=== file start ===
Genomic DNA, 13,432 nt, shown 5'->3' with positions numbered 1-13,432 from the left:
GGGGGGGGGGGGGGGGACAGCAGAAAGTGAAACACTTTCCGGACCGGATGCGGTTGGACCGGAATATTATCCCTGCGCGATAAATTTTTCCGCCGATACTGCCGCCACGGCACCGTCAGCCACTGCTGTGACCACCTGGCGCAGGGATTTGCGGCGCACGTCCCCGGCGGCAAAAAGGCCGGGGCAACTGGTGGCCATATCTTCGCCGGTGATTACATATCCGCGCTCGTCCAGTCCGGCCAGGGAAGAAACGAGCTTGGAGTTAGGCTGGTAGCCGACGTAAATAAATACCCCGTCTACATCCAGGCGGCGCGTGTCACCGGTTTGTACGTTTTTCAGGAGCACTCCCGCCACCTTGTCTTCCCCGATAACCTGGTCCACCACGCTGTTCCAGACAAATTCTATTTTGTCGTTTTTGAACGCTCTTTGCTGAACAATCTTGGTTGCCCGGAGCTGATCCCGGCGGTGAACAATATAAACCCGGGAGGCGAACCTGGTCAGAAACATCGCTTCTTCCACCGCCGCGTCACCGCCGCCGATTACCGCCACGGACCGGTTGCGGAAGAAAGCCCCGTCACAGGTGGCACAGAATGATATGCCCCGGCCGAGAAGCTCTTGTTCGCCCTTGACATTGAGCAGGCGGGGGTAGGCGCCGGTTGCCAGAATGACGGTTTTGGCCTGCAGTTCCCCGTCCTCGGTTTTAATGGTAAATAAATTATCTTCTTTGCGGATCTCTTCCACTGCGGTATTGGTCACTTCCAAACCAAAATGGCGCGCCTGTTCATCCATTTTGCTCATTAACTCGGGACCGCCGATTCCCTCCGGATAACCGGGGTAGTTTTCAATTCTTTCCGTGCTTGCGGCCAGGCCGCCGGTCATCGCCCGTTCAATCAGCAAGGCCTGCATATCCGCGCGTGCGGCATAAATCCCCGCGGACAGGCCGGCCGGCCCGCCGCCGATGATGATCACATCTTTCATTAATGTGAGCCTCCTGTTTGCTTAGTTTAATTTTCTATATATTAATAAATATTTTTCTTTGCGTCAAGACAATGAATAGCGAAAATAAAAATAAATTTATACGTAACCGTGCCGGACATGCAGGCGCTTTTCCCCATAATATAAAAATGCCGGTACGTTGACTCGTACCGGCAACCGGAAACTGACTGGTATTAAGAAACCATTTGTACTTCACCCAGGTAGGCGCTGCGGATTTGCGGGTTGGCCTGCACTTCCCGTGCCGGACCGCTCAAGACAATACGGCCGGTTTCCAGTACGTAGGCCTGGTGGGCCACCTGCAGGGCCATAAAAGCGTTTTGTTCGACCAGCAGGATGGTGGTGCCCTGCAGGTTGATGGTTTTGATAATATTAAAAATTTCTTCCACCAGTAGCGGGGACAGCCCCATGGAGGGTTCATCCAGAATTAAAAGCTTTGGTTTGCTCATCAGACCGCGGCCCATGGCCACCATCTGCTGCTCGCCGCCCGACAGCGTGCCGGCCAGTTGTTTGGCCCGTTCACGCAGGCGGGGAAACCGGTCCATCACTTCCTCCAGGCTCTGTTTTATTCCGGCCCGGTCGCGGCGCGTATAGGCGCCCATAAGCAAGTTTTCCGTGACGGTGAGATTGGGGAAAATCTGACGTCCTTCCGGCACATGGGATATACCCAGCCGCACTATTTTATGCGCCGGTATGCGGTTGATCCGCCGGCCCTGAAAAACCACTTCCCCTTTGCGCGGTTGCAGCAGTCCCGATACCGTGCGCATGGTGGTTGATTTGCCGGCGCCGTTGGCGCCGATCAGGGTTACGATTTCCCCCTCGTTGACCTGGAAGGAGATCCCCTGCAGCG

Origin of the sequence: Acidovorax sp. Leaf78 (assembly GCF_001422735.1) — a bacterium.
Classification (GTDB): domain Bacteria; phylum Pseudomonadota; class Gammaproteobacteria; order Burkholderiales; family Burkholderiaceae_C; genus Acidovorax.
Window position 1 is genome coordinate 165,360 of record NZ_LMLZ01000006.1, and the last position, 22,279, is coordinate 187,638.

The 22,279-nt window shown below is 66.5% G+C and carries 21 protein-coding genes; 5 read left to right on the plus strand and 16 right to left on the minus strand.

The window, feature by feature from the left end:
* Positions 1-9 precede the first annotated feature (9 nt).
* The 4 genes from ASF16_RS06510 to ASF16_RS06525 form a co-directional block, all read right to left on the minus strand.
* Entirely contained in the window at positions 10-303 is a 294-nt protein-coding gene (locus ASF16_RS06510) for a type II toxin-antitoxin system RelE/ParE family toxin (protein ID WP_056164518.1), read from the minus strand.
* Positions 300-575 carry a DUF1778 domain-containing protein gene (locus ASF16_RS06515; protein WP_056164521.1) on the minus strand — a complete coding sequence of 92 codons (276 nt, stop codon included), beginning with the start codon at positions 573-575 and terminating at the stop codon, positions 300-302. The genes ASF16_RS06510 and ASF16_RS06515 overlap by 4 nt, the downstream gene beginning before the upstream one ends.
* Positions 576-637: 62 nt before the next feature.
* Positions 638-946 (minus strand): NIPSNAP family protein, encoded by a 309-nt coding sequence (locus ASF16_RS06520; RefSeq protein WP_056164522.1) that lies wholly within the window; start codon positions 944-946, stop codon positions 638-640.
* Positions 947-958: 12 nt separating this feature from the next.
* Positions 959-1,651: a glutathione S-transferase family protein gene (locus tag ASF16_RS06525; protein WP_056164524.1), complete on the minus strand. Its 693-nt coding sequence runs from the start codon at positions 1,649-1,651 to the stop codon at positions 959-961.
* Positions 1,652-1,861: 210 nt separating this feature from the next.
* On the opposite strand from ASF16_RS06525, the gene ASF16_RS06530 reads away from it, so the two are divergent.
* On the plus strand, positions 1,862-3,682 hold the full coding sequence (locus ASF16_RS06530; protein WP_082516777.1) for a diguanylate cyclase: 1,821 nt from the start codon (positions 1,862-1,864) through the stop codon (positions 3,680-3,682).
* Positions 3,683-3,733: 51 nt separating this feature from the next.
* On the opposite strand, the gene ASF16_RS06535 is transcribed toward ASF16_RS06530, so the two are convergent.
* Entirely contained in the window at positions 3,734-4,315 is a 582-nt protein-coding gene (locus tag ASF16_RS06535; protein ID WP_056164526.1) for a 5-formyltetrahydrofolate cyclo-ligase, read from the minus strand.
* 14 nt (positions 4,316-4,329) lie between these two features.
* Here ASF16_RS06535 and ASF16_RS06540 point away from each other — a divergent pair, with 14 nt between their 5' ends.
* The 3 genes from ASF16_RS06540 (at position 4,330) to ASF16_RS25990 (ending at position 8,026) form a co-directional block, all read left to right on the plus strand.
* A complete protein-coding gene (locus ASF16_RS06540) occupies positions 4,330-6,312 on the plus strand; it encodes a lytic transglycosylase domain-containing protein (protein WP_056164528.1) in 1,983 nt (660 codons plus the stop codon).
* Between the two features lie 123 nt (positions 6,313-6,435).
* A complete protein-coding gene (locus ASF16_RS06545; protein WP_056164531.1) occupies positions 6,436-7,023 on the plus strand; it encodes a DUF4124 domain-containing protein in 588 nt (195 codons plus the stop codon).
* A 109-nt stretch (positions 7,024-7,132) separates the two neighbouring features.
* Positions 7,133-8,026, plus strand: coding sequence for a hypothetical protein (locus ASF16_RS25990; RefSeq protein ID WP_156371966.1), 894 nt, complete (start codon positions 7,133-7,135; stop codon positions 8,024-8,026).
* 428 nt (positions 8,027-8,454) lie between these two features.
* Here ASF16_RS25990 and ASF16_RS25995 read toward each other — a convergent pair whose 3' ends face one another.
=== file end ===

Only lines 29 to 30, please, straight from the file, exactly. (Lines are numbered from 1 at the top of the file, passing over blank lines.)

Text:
* Positions 7,133-8,026, plus strand: coding sequence for a hypothetical protein (locus ASF16_RS25990; RefSeq protein ID WP_156371966.1), 894 nt, complete (start codon positions 7,133-7,135; stop codon positions 8,024-8,026).
* 428 nt (positions 8,027-8,454) lie between these two features.